Millions spent in Albany Fight to Drill for Gas
Millions Spent in Albany Fight to Drill for Gas November 25, 2011 - New York Times By Thomas Kaplan ALBANY — Energy companies have been pouring millions of dollars into television advertising, lobbying and campaign contributions as the administration of Gov. Andrew M. Cuomo enters the final phase of deciding when and where to allow a controversial form of natural gas extraction that is hotly opposed by environmental groups. Companies that drill for natural gas have spent more than $3.2 million lobbying state government since the beginning of last year, according to a review of public records. The broader natural gas industry has been giving hundreds of thousands of dollars to the campaign accounts of lawmakers and the governor. And national energy companies are heavily advertising in an effort to persuade the public that the extraction method, commonly known as hydrofracking, is safe and economically beneficial. Environmental groups, with far less money at their disposal, are mounting a more homespun campaign as they warn that hydrofracking — a process in which water mixed with sand and chemicals is injected deep into the ground to break up rock formations and release natural gas — could taint the water supply and wreak untold environmental ruin....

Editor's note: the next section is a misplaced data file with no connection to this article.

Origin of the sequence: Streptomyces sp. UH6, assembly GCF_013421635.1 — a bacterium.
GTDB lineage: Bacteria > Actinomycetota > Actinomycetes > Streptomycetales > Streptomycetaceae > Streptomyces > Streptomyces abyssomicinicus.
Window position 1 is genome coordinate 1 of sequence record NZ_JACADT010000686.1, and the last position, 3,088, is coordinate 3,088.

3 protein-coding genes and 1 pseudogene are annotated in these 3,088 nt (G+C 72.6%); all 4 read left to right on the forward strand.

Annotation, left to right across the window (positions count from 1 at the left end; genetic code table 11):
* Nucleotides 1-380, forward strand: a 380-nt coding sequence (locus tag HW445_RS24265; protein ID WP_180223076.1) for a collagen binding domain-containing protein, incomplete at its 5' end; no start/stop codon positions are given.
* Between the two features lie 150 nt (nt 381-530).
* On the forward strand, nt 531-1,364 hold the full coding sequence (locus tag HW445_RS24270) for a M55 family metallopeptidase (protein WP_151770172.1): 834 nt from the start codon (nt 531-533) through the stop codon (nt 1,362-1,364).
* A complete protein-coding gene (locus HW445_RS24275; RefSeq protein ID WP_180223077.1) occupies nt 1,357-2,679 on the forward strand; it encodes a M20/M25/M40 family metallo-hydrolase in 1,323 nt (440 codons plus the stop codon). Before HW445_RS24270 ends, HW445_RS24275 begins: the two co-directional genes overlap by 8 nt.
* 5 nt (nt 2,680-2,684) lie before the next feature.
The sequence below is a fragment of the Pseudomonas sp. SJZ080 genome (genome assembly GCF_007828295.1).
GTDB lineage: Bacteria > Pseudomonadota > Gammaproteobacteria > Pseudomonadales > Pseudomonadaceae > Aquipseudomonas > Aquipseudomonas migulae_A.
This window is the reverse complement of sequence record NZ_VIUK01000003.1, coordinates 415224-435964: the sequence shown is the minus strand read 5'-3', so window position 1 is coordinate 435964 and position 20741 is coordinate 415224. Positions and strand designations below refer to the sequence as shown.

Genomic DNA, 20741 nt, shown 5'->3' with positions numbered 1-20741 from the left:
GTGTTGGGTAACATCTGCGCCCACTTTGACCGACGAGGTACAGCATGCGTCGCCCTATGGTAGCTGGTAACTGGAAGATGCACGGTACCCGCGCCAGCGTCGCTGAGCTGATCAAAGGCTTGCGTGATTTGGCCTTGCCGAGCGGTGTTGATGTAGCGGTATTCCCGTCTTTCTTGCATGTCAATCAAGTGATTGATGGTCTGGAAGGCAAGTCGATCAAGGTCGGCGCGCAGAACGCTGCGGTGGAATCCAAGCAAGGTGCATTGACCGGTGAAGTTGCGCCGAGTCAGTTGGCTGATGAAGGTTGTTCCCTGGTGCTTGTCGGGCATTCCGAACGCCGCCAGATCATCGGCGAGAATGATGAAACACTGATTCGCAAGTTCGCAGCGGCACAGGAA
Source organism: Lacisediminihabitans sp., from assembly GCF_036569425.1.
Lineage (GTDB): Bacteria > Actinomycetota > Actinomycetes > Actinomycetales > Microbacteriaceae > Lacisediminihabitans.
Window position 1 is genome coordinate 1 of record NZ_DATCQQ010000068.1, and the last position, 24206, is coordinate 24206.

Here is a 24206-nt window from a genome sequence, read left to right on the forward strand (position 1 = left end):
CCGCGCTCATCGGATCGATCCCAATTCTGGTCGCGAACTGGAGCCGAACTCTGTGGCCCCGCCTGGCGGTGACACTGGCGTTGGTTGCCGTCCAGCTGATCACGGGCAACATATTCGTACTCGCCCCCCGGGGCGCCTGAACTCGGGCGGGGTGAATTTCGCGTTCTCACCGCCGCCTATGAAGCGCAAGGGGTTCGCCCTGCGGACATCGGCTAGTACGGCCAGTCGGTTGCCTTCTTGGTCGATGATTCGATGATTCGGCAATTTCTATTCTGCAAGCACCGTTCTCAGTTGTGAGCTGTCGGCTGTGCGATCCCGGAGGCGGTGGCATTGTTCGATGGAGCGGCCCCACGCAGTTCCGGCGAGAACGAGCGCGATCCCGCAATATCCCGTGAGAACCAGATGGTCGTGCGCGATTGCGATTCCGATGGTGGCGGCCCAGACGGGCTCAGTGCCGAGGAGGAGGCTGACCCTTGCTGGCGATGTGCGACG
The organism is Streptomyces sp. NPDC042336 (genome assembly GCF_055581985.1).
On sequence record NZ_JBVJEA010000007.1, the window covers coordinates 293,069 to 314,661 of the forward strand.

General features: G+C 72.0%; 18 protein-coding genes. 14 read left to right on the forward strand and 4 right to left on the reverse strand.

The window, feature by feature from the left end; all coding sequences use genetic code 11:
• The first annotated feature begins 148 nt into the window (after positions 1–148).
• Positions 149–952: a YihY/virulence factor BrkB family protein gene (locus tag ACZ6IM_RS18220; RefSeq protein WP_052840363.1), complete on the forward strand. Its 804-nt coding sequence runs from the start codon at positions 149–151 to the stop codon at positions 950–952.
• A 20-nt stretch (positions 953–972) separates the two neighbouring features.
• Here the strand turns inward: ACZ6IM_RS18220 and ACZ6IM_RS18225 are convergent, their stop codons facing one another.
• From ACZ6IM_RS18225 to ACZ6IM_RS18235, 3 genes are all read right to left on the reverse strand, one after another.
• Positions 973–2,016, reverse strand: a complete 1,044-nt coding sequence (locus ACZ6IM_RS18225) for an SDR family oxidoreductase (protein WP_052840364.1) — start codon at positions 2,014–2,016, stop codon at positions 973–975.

New Report by Agency Lowers Estimates of Natural Gas in U.S.
New Report by Agency Lowers Estimates of Natural Gas in U.S. New York Times, January 28, 2012 By IAN URBINA WASHINGTON — Just how much natural gas is trapped underground in the United States? The difficulty and uncertainty in predicting natural gas resources was underscored last week when the Energy Information Administration released a report containing sharply lower estimates. The agency estimated that there are 482 trillion cubic feet of shale gas in the United States, down from the 2011 estimate of 827 trillion cubic feet — a drop of more than 40 percent. The report also said the Marcellus region, a rock formation under parts of New York, Ohio, Pennsylvania and West Virginia, contained 141 trillion cubic feet of gas. That represents a 66 percent drop from the 410 trillion cubic feet estimate offered in the agency’s last report.
August 9, 2011, New York Times: Cuomo Weighs Ending State Limits on Casino Gambling
Cuomo Weighs Ending State Limits on Casino Gambling
By THOMAS KAPLAN
Published: August 9, 2011
Gov. Andrew M. Cuomo, suggesting it was time for the state to “come to grips” with the proliferation of gambling in New York and neighboring states, said Tuesday that he was weighing the legalization of commercial, non-Indian casinos in New York State.
Mr. Cuomo’s comments come as the state’s racetrack casinos, which have electronic slot machines but not the more lucrative table games, prepare to mount a high-profile lobbying effort to push the State Legislature to let them expand into full-fledged casinos.